Meet George. In 2004, he completed a three year degree at a leading university. He joined the job hunting crowd, looked at dozens of positions and got interviewed for three. In the end, George went for the world class company that offered competitive remuneration, extensive training and opportunities to travel abroad.
He put in the hours and performed well. Honestly, he had little interest in the job, the training or work. George travelled a bit, mostly to crappy locations. He knew that life would get better as he climbed the ladder, while others job hopped.
After two years, George was promoted to a supervisor position, with a 20% pay increase, four weeks additional training and more travel. While he was proud to show off his new business card, he wasn’t too happy about managing five staff. He was bored, but got the job done. Fast forward to 2007 and he moved up to the manager rung for the local operations. George found little meaning in his day to day work, but he survived from one payday to the next. He was travelling a lot more, and soon resented spending weeks away from his family.
George was ambitious and believed that if he reached the next level, he could be happier in life. However he needed more than a degree and George sweated two years in MBA classes. He graduated cum laude. George continued working hard, patiently waiting to reap the rewards.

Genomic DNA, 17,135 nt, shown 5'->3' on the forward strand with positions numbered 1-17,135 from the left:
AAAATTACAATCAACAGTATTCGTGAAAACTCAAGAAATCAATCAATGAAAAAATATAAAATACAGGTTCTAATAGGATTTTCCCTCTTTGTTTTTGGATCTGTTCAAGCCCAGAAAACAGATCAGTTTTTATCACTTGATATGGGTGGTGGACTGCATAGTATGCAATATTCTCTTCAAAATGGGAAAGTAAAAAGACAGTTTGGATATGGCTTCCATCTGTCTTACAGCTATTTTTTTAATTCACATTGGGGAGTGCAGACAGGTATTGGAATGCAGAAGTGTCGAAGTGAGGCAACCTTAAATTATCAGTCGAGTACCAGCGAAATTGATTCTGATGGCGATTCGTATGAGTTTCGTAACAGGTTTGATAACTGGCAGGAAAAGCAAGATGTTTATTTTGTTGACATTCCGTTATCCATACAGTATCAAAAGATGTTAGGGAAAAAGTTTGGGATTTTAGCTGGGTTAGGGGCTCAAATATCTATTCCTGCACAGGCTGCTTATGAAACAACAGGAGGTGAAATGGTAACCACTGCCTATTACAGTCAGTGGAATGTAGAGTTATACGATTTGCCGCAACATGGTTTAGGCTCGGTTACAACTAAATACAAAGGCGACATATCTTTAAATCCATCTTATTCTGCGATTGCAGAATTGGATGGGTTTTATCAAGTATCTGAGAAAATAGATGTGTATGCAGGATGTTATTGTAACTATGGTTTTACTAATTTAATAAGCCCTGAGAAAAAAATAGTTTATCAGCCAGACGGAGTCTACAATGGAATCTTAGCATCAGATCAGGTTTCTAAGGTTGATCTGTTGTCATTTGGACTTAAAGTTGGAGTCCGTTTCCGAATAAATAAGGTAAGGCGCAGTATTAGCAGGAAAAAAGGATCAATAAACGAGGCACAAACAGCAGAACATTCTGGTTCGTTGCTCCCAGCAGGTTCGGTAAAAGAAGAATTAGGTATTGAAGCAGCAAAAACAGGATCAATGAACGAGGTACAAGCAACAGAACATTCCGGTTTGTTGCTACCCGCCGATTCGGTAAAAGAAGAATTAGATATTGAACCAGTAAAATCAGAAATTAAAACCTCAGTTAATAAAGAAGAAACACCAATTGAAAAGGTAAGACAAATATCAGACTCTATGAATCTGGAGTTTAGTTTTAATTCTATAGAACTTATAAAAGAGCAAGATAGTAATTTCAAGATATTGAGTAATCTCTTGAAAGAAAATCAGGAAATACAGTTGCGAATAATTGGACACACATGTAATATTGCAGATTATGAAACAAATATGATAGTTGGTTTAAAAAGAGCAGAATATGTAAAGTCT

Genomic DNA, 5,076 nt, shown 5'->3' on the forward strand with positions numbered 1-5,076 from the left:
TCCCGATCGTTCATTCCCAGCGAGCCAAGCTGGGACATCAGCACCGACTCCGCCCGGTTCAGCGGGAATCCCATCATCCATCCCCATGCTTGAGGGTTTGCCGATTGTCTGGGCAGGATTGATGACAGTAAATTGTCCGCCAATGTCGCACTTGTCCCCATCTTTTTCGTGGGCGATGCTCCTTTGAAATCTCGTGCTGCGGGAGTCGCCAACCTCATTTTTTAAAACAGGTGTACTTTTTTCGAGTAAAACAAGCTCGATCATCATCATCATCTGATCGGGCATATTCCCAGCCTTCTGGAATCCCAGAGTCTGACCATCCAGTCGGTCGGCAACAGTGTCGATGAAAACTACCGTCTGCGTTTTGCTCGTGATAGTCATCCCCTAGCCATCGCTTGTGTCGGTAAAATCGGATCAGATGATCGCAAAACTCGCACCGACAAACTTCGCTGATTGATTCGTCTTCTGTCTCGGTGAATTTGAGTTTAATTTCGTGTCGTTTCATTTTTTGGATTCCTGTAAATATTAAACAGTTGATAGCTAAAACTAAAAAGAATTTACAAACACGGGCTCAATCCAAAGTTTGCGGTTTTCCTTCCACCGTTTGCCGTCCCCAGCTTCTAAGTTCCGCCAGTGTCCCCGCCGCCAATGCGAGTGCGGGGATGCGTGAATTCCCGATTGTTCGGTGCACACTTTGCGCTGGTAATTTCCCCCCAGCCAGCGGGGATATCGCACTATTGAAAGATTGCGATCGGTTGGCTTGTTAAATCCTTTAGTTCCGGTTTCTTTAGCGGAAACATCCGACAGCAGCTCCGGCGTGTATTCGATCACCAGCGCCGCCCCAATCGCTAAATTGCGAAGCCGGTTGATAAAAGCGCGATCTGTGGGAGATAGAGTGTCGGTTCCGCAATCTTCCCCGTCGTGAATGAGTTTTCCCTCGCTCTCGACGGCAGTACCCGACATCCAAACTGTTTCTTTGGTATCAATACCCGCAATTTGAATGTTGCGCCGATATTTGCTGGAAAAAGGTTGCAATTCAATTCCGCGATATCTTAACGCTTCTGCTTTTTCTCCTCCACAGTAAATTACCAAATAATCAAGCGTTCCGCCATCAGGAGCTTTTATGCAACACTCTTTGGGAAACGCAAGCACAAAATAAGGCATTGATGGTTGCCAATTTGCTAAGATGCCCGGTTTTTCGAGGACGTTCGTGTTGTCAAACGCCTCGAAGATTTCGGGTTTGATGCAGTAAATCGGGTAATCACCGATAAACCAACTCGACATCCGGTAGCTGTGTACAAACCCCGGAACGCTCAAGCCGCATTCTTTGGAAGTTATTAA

When the senior manager retired in 2010, George was in the running for the top job.
He easily beat the competitors, packing in the qualifications, experience and relationships for the position. George was appointed as Senior Manager – Africa & Middle East. He’d made it – the status of a position in a top company, a corner office, a plum remuneration package & bonus scheme and first class seats to exotic destinations.
Six months later, George had a heart attack and during his stay in hospital, pondered over what really mattered to him. He’d realised what many talented professionals still had to learn: he built his career by ignoring his passion, chasing qualifications & skills, climbing the ladder for more perks and doing a terrific job at something that he doesn’t want.
Are you climbing the wrong corporate ladder?